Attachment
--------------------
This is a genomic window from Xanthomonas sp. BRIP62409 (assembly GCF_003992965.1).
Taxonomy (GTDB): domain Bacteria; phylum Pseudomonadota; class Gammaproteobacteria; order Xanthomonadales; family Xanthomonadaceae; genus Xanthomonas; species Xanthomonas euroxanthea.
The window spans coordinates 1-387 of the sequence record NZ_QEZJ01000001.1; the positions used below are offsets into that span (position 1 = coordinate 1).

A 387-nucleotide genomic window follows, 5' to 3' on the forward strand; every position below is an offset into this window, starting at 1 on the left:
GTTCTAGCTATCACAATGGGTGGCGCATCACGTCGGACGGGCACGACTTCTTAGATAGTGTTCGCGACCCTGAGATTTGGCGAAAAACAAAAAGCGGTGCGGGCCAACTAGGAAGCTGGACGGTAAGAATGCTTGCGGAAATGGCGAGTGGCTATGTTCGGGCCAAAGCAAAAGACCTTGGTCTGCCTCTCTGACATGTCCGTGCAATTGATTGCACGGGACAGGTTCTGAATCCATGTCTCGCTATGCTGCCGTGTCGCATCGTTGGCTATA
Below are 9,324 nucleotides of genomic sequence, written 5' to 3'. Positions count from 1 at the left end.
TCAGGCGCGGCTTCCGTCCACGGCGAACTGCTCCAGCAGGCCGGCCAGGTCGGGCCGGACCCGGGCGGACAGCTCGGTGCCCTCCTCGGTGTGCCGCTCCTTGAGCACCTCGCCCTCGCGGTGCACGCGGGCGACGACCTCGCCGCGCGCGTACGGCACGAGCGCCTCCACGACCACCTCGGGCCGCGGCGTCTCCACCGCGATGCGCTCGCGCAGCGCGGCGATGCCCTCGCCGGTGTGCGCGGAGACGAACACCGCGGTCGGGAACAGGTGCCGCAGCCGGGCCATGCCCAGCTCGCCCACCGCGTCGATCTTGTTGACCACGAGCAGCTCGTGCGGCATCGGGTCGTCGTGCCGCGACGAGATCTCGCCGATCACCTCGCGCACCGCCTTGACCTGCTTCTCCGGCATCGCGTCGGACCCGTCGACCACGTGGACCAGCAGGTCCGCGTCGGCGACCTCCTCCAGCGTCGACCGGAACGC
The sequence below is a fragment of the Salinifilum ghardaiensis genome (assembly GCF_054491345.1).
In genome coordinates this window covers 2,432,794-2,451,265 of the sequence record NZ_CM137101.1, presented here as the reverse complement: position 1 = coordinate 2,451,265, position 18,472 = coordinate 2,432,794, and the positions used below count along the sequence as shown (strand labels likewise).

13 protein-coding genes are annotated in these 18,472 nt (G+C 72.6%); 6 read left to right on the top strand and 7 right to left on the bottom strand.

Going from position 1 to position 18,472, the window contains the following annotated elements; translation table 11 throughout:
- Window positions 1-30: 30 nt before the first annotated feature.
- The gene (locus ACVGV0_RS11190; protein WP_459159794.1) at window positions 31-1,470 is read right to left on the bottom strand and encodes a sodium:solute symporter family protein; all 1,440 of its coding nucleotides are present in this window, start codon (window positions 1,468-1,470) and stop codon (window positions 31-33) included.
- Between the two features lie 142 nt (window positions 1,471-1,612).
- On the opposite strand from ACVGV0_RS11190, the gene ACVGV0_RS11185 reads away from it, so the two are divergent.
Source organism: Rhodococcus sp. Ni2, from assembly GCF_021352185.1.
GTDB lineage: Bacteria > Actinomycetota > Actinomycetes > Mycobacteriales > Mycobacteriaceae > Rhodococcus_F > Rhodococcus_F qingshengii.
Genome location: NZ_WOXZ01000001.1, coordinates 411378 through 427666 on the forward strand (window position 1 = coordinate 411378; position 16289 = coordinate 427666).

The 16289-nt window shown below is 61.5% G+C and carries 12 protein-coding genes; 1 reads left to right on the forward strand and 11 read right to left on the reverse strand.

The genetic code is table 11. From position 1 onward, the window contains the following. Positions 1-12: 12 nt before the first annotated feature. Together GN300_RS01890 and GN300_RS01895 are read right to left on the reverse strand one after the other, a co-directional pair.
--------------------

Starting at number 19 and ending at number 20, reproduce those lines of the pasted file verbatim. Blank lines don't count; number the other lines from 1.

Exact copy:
The 16289-nt window shown below is 61.5% G+C and carries 12 protein-coding genes; 1 reads left to right on the forward strand and 11 read right to left on the reverse strand.

The genetic code is table 11. From position 1 onward, the window contains the following. Positions 1-12: 12 nt before the first annotated feature. Together GN300_RS01890 and GN300_RS01895 are read right to left on the reverse strand one after the other, a co-directional pair.